Wednesday, 23 April 2014

Lucky Elisalex - Sew Dolly Clackett

Two posts in three days!  What's that about?  Well, I'll tell you...


I finished a third Sew Dolly Clackett dress.  Like the second one, I hadn't planned for this to be an entry, but last night it was all finished except for the hem, and when I tried it on, I though it had Dolly Clackett stamped all over it.  I couldn't wait to get home from work today to hem it, get some photos taken and get them onto the Flickr group, because the competition closes tonight.  

The pattern is Elisalex from By Hand London.  This is my third version (the other two are here and here).
It was a bit breezy when I was taking my photos!
I'm calling this the Lucky Elisalex because I think the print looks like four-leaf clovers, and also it came together without a hitch.  The fabric is some African Wax cotton that I bought on here on ebay for £4.99 about two weeks' ago.  I thought the stiffer wax cotton would be good for the shape of the skirt, and it turned out I was right!


I underlined the bodice with some cotton lawn and the skirt with some polycotton, and used bias tape as the facing.  I also added pockets using the pocket pattern pieces from good old Simplicity 2444.  I fully expected them to make the skirt sit strangely, and that I would have to cut them out, but they are great!

I've really enjoyed taking part in this sewing challenge, and I've loved seeing all the entries on the Flickr group; there is so much inspiration and new blogs to follow!  Good luck to everybody who has entered; and more importantly, good luck to Roisin and Nic for their up-coming wedding!


Sunday, 20 April 2014

The Musical Differences Peony - Sew Dolly Clackett

Happy Easter everybody!  I hope everyone is enjoying the Easter holidays.  Here in Northern Ireland we get Easter Monday and Tuesday off work, so I don't have to go back to work until Wednesday.  The weather has been lovely all last week, and the forecast is looking good, so it's sewing and gardening for me!


This is my second Sew Dolly Clackett dress.  I hadn't planned to make more than one, but I was half way through making this when I realised it would fit the bill.


The pattern is Colette Peony.  I made this one before Christmas, and had ironed out all the fitting issues, so thought that all I had to do was cut it out and sew it up.  Turned out I was wrong.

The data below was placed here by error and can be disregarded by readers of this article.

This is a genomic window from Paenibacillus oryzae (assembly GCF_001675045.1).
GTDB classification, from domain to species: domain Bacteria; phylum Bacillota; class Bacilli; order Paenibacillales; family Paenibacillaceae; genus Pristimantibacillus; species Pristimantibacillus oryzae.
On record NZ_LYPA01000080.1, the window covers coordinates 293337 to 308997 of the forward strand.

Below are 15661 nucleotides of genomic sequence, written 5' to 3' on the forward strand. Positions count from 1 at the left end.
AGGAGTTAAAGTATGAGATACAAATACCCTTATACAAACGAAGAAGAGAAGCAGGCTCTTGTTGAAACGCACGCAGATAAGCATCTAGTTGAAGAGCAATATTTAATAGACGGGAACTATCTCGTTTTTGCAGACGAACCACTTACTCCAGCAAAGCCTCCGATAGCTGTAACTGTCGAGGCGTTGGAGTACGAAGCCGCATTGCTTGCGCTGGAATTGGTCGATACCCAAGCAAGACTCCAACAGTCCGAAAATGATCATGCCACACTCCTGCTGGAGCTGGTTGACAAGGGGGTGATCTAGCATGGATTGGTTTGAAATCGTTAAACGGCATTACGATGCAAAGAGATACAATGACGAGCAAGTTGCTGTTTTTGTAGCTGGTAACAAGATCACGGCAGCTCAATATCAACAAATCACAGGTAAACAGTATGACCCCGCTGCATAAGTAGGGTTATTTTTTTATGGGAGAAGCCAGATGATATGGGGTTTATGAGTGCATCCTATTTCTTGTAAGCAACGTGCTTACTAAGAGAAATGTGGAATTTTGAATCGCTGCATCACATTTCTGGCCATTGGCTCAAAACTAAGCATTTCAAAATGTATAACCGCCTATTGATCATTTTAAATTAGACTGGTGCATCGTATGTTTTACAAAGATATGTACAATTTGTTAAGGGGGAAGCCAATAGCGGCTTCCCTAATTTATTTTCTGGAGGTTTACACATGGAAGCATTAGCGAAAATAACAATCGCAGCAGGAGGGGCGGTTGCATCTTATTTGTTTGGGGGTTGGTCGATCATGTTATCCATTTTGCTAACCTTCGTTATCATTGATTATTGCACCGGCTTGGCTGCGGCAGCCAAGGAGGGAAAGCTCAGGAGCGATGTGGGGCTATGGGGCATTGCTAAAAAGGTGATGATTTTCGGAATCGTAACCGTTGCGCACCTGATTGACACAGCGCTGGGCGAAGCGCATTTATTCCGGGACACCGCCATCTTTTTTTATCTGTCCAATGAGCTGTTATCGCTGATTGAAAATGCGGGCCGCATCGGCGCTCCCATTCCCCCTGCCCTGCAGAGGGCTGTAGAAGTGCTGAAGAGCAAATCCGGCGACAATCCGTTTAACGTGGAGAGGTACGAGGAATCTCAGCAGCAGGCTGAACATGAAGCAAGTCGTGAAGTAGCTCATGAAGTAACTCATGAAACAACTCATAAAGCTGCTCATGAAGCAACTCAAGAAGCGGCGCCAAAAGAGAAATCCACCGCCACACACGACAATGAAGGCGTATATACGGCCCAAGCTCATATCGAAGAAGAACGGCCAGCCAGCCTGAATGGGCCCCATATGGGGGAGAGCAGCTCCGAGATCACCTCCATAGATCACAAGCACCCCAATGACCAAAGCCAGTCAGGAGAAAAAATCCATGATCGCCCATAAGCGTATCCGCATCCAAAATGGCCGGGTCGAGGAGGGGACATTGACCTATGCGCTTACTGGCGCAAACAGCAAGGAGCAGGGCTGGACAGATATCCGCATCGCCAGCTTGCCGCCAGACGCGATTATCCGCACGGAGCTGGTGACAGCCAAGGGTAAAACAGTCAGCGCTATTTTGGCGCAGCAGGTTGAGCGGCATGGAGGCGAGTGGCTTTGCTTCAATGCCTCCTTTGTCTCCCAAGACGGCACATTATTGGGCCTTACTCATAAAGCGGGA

I was merrily sewing away, put the zip in and tried it on, and there was a big bulge across the centre of my back.  I didn't think to take a photo of it because I was so cross.  Mr BB calls it The Pendulum Of Crafting, were one minute it's "Look what I made!  I'm a crafting genius!", then the next minute it's "Sweet child of mine, this is biggest, hottest mess in the history of creation!  I couldn't even sew on a button!".

It's not pretty...
 I did do the sensible thing though, and walked away from it for a day; I learnt my lesson on my Pastille dress.  What I really needed to do to fix it was to make a Sway Back Adjustment of 1.5 inches, but I didn't have enough fabric left to cut out two new backs, so I removed a wedge of fabric at the waist at the bodice back.  The photo above shows what I mean.

I'm now wondering if this was caused by this version not having sleeves, because my tartan version does.  I don't know.  Anyway, I didn't want to trim off the extra fabric in case I had to fiddle with it a bit more.  It doesn't look as bad as I thought it would at the back (which says a lot!), but I think the busy print helps.  I've ordered a green belt on ebay, so it should hide the disastrously unmatched seam at the waist. 


I'm calling this the Musical Differences Peony because way back when I was a teenager, there was a music magazine called Smash Hits; my sister and I loved it.  It was full of silly phrases, including for when a band split up.  They would say that it was because of "musical differences" instead of that they had all got too big for their boots, and had fallen out with each other.  Anyway, my sister and I always refer to any falling out of any kind as musical differences.

There are lots of things that I like about this dress though!  The rest of it fits beautifully, I drafted an all-in-one facing which I'm very pleased with, and I love the groovy 60s style fabric.


It's called Paisley Jungle Green, by Kaffe Fasset, and I got it from Fancy Moon.  It was £13 per metre, and I bought 2.5 metres to allow for matching.

I also like the green polka dot ribbon I used on the hem.  I think it clashes with the print in a good way.